Here we consider the issue of violent rebellion as debated by free African Americans in the North. Should they encourage the enslaved to take up arms against their owners? If fighting for freedom was the slave's only hope, was it then reasonable—or ethical—to urge group violence and insurrection? And, in any case, how could they communicate their decisions to the enslaved? The four texts are (1) Henry Highland Garnet's "Call to Rebellion" address of 1843, (2) Willis Hodges's 1849 editorial "Slaves of the South, Now is Your Time!," (3) the 1850 "Letter to the American Slaves" of the Cazenovia [New York] Fugitive Slave Act Convention, probably written by Frederick Douglass, and (4) the debate in the 1858 State Convention of Massachusetts Negroes on a proposal to urge southern slaves to "create an insurrection." Notice the growth in support, albeit reluctant, for violent resistance, especially after 1850. "The passage of the Fugitive Slave Law of 1850," writes historian Paul Finkelman, "changed the minds of many of those committed to nonviolence and moved most African Americans toward the position proclaimed by Garnet in the early 1840s."3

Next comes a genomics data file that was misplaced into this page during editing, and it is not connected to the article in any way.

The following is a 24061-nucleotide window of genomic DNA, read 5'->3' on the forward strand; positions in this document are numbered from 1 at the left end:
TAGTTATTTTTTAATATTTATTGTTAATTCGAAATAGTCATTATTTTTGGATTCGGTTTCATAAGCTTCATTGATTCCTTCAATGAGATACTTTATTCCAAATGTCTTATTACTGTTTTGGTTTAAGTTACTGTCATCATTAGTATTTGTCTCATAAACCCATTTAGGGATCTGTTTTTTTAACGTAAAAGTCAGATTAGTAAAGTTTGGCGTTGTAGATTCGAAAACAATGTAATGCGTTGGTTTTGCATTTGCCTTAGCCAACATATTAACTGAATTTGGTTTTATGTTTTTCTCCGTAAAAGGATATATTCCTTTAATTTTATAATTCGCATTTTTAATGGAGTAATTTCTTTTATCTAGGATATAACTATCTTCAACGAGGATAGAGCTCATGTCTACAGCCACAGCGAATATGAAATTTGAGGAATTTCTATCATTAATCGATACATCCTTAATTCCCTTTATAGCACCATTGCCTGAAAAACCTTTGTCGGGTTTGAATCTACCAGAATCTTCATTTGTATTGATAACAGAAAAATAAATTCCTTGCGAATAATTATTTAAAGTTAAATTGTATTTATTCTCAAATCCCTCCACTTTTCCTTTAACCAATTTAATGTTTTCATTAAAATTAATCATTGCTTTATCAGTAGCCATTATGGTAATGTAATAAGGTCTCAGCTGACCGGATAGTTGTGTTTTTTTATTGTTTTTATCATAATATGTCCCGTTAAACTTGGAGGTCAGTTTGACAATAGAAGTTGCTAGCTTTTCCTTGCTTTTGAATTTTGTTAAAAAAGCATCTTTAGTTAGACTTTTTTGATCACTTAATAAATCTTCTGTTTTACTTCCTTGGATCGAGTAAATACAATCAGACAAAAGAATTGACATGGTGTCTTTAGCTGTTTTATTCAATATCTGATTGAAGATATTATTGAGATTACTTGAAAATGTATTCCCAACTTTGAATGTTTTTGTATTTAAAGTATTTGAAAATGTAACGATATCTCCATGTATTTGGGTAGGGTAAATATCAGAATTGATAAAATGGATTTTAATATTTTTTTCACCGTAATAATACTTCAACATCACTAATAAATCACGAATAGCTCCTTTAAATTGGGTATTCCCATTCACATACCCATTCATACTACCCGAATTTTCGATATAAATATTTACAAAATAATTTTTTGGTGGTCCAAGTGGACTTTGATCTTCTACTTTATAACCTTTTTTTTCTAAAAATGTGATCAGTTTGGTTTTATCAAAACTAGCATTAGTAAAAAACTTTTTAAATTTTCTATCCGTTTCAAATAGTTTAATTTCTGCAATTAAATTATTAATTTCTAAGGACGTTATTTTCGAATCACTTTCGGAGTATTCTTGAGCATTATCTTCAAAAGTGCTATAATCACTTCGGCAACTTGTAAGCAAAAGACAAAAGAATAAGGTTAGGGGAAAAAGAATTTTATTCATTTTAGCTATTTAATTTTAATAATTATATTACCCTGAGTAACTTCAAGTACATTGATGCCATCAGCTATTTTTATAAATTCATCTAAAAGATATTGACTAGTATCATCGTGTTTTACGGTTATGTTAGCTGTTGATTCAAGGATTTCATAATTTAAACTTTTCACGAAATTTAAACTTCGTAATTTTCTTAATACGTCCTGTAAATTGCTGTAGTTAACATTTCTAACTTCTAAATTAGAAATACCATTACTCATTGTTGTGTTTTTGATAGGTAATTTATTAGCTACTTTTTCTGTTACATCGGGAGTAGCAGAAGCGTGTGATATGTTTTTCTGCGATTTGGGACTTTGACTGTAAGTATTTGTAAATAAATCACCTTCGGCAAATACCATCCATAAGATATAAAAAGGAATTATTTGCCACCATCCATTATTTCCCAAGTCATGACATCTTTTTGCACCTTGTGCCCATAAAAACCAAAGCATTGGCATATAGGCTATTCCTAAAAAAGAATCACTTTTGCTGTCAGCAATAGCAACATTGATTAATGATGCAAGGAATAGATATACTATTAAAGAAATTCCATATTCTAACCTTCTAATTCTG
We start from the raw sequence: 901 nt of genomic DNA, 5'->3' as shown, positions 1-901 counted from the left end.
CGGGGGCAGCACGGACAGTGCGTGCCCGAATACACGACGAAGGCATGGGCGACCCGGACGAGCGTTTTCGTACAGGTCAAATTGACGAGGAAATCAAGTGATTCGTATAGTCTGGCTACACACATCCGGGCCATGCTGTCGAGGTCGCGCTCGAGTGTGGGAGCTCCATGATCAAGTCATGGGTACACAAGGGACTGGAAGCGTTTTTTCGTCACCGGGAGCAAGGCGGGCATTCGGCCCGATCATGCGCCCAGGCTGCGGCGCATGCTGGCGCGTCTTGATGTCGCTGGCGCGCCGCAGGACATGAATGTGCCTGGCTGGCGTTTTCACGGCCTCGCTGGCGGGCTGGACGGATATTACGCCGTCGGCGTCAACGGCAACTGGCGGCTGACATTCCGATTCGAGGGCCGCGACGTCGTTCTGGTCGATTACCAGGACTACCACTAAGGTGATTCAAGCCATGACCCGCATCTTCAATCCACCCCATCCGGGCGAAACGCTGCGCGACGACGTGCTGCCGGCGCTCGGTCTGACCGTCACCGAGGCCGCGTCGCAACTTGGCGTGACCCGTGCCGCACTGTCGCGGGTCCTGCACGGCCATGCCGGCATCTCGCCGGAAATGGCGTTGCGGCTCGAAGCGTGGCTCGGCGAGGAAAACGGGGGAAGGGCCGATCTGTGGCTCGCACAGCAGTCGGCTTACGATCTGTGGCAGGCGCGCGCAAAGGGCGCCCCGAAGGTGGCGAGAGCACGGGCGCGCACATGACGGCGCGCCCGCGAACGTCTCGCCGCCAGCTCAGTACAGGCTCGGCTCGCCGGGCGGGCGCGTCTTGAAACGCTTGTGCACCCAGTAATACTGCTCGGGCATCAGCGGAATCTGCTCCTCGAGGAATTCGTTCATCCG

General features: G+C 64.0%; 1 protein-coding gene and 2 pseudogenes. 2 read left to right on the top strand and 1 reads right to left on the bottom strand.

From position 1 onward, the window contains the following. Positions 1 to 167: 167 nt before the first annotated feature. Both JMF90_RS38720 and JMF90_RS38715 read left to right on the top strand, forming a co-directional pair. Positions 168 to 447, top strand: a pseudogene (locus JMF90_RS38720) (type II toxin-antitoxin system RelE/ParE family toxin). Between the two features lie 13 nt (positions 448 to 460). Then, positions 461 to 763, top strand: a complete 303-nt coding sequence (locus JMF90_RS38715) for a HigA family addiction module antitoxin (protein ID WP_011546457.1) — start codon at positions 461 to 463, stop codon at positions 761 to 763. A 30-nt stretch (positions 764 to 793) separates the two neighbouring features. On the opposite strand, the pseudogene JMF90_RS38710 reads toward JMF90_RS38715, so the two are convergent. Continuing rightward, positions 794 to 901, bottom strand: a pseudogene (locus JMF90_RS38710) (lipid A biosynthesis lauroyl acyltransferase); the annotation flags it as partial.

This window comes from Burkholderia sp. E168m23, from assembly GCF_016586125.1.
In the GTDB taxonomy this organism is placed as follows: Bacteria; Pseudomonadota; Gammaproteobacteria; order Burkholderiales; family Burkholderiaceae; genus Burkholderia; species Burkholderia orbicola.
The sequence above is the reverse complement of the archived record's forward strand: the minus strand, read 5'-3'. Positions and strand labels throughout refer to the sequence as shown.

Consider these readings with those in Master/Slave (#6) and in the Fugitives section of Theme III: COMMUNITY. (14 pages.)


Discussion questions
  1. In what ways did slaves resist the authority of their owners?
  2. How did some resist the self-definition of "slave"?
  3. What acts and attitudes of invisible subversiveness did slaves pursue? How did they create a separate world on the plantation?
  4. When did slaves consider their acts of resistance as successes or failures? What criteria did they use to decide?
  5. How do you evaluate these acts of resistance, and what criteria do you apply? Situational context? Ethical considerations? Final outcome?
  6. Was the lack of direct resistance a personal failure of a slave?
  7. What does Douglass mean, in his account of Nelly's "noble resistance," that a slave can become "in the end a freeman, even though he sustain the formal relation [status] of a slave"?